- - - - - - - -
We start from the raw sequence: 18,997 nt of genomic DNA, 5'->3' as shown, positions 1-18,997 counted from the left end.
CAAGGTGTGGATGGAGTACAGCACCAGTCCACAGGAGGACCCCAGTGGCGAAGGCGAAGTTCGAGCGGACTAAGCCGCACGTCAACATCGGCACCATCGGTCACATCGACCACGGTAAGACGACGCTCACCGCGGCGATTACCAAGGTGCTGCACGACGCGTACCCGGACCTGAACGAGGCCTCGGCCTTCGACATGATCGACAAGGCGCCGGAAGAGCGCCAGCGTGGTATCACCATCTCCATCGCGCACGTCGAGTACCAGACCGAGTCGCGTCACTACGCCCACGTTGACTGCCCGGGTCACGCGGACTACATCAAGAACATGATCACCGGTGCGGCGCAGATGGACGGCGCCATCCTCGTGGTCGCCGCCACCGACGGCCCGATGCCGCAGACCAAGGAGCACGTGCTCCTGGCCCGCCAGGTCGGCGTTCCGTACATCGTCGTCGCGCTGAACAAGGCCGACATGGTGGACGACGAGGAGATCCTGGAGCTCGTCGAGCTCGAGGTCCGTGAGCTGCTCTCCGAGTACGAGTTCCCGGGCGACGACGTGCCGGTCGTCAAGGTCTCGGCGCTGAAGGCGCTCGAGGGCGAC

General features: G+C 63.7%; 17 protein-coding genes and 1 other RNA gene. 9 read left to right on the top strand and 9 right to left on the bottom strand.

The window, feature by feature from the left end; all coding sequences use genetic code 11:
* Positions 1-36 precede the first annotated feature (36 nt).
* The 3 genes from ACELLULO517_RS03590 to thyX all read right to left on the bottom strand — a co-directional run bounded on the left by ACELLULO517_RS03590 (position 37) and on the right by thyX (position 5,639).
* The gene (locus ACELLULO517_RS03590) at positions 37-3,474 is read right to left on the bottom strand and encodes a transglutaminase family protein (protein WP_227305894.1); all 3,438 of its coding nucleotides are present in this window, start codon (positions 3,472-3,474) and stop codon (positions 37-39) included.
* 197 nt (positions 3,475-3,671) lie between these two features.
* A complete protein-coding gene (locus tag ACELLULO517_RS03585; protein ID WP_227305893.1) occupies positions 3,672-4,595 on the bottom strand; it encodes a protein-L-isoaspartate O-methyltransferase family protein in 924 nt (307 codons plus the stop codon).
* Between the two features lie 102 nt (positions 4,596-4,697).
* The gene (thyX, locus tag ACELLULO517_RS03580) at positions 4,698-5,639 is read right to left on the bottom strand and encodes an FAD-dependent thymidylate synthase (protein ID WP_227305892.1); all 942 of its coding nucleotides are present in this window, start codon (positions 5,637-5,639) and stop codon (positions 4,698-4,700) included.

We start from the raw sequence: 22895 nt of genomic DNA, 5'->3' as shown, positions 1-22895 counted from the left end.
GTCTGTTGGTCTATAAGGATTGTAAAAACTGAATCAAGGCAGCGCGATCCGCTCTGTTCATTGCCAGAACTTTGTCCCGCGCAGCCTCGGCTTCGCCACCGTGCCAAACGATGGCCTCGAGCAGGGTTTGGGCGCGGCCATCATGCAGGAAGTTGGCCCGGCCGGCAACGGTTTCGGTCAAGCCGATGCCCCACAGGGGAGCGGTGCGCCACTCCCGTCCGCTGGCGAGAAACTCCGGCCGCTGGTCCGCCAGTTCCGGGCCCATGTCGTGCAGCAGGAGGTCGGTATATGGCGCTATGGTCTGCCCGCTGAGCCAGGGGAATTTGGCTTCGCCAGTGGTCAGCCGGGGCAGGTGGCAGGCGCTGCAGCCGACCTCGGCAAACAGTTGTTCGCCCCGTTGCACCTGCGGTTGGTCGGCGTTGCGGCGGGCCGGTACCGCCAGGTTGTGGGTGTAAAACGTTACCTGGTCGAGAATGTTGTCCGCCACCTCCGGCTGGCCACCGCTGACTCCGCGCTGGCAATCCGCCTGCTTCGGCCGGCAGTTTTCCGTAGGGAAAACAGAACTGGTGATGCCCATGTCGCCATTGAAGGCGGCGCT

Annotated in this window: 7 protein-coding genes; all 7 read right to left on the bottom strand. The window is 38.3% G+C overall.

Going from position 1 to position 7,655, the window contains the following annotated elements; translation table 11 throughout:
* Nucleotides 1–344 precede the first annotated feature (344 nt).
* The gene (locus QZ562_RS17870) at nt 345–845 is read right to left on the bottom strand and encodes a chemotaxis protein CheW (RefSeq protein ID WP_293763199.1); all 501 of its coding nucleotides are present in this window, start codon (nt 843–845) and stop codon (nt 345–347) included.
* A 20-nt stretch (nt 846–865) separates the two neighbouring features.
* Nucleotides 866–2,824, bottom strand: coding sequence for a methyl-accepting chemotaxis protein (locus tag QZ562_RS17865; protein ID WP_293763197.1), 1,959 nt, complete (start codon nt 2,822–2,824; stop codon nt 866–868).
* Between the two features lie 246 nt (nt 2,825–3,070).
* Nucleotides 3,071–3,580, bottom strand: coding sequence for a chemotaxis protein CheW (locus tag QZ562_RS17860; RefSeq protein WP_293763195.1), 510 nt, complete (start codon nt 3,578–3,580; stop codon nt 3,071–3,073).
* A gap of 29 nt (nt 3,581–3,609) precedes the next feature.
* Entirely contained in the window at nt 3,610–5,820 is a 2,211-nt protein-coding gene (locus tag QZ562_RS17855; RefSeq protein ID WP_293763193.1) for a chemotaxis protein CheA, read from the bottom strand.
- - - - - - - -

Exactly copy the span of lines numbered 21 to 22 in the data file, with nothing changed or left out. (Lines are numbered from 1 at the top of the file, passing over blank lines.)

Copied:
* Nucleotides 3,071–3,580, bottom strand: coding sequence for a chemotaxis protein CheW (locus tag QZ562_RS17860; RefSeq protein WP_293763195.1), 510 nt, complete (start codon nt 3,578–3,580; stop codon nt 3,071–3,073).
* A gap of 29 nt (nt 3,581–3,609) precedes the next feature.